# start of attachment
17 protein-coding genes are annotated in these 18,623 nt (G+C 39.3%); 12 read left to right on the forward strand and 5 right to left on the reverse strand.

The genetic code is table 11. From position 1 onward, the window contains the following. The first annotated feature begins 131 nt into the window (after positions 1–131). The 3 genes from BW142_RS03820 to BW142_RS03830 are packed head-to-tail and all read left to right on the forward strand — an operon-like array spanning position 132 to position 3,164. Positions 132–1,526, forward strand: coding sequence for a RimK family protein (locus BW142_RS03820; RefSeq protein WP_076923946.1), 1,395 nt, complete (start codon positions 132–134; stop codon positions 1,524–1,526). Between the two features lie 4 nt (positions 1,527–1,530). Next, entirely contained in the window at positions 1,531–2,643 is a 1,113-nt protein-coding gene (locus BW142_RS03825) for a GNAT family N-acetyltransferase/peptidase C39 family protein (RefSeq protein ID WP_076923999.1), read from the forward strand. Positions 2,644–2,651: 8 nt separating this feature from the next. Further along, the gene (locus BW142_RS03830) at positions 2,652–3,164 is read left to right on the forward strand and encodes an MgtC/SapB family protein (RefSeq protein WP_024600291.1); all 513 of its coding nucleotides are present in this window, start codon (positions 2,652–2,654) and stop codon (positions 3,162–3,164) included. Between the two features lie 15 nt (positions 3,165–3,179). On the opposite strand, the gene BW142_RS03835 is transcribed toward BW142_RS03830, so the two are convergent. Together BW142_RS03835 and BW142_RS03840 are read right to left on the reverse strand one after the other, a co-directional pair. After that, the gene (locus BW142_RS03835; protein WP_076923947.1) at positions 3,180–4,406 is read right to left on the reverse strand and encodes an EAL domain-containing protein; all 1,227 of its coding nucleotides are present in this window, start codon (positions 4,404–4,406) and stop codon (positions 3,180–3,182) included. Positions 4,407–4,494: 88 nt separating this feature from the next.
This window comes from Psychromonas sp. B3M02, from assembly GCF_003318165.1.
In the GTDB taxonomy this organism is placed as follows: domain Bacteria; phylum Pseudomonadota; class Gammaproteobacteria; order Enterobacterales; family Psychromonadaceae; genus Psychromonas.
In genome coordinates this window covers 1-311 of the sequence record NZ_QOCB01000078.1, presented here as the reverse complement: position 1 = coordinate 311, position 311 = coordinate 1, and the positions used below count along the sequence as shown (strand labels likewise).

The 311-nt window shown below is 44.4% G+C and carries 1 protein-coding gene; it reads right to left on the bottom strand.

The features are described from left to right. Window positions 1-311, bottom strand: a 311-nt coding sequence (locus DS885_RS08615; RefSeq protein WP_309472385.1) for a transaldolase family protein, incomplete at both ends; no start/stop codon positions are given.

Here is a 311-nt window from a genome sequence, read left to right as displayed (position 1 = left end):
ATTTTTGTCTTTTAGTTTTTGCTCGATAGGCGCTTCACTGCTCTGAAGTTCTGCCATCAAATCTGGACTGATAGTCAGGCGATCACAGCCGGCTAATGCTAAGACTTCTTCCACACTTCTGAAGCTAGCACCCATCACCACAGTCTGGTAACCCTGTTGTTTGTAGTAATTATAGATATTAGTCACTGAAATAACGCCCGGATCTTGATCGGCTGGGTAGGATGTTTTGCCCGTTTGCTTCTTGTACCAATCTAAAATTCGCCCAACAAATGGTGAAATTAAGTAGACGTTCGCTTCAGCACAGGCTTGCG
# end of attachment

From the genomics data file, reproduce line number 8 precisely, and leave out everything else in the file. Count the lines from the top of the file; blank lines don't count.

Here is a 311-nt window from a genome sequence, read left to right as displayed (position 1 = left end):